You are in the kitchen, and your spouse, who is a better chef than you are, is watching you make dinner.
You cut the onions, and your spouse comes behind you and re-cuts parts of the onions to be smaller.
You grab a spatula, and your spouse tells you “it’ll be easier for you to hold it like this..” repositioning it in your hand.
You put the onions on the pan, and your spouse lowers the heat, explaining how onions can burn on high heat.
How are you feeling?
My guess is: anxious, unsure of your next move, angry at your spouse, defensive, and certainly NOT like a good cook, and NOT like you’re going to want to do this again.
What’s the alternative?
You grab the spatula, try to move the onions around, and realize that how you’re holding the spatula is uncomfortable, so you switch positions on your own. You notice some of the onions are big, and you may ask your spouse “is this a good size for the onions in this dish?” because you’re feeling open to feedback, and independently in charge of the situation..
Now, picture you and your 5 year old — they want to put their picture on the fridge, and you reposition the magnet or have them get a different one that won’t fall.
Picture you and your 7 year old — they want to make a PBJ sandwich, and you re-spread the peanut butter and warn them about making a mess with the jelly.
Picture you and your 10 year old — they want to make a cool image for the cover of their report, and you take the mouse to show them how to upload images more easily.
We all want to help our kids. We know so much! So, we want to share what we know in an effort to make our kids lives easier.
And yet, in our helping, we can often make them feel foolish, defensive, and NOT like they are good at things, capable of figuring things out, or independent beings at all.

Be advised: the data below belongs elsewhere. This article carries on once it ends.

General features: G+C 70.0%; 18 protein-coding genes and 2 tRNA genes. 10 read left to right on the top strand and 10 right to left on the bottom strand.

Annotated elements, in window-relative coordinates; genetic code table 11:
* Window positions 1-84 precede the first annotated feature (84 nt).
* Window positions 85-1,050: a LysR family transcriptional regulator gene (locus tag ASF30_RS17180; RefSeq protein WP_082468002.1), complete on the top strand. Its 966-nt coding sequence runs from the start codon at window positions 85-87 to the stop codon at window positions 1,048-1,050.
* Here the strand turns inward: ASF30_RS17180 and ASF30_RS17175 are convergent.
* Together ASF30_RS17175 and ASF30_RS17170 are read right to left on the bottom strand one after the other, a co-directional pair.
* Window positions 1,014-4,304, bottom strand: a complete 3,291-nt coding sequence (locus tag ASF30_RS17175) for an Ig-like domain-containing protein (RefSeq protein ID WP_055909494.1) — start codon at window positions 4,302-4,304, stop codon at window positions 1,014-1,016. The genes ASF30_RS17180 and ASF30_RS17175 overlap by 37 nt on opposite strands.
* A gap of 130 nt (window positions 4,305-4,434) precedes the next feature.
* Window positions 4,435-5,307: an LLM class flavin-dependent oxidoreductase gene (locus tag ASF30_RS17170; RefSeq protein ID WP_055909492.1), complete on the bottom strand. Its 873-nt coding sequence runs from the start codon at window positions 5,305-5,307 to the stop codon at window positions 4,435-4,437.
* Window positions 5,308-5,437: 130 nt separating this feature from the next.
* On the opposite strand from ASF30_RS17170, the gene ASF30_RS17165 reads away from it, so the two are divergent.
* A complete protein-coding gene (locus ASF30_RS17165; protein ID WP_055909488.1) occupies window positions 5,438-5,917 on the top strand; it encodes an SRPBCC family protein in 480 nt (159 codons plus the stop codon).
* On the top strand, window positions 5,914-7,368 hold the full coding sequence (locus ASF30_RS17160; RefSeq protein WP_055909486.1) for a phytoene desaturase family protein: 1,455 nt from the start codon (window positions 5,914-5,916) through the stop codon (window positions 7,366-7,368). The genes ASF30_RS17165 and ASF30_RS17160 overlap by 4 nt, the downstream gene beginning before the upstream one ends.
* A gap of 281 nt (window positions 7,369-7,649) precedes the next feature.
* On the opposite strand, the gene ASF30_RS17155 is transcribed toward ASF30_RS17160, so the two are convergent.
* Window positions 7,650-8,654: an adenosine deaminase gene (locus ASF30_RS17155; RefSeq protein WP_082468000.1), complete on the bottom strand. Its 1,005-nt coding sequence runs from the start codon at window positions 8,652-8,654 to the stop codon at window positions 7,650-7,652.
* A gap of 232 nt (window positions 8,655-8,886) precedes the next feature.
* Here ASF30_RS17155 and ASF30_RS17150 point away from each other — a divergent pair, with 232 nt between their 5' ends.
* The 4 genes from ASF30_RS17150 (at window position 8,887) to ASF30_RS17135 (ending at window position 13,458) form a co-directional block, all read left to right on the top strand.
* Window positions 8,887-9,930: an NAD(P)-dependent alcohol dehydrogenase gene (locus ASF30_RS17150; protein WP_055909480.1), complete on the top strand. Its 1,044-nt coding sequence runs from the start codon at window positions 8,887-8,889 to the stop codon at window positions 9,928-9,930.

I want to pause here and emphasize– these emails are meant to teach, not shame. If you noticed parts of yourself in these examples, I’ve something you can think about for next time. My hope is that you read these and remember this lesson for the future, and that it never feels stressful to have a new idea.
.. So, the next time you see your kid struggling, pause.
Spend a full minute noticing:
– Might they figure this out on their own?
– Will they get hurt or will something go irreversibly wrong if they do this differently from how I would do it?
– Is this important enough for me to intervene, risking their sense of accomplishment?
I bet we can handle that crooked picture, messy sandwich, or less than perfect report cover if it means our kids sense of accomplishment, or learning something on their own.
Some of you will feel complete knowing this framework, and want to try parts of it on your own.
Some of you want to dive deeper into this framework and learn concrete ways to implement each piece, in depth, for your specific children, with the added perk of accountability along the way.
If this is you, I invite you to schedule a Resilient Kid Clarity Call to find out if working with me may be right for your family. I’m looking forward to connecting.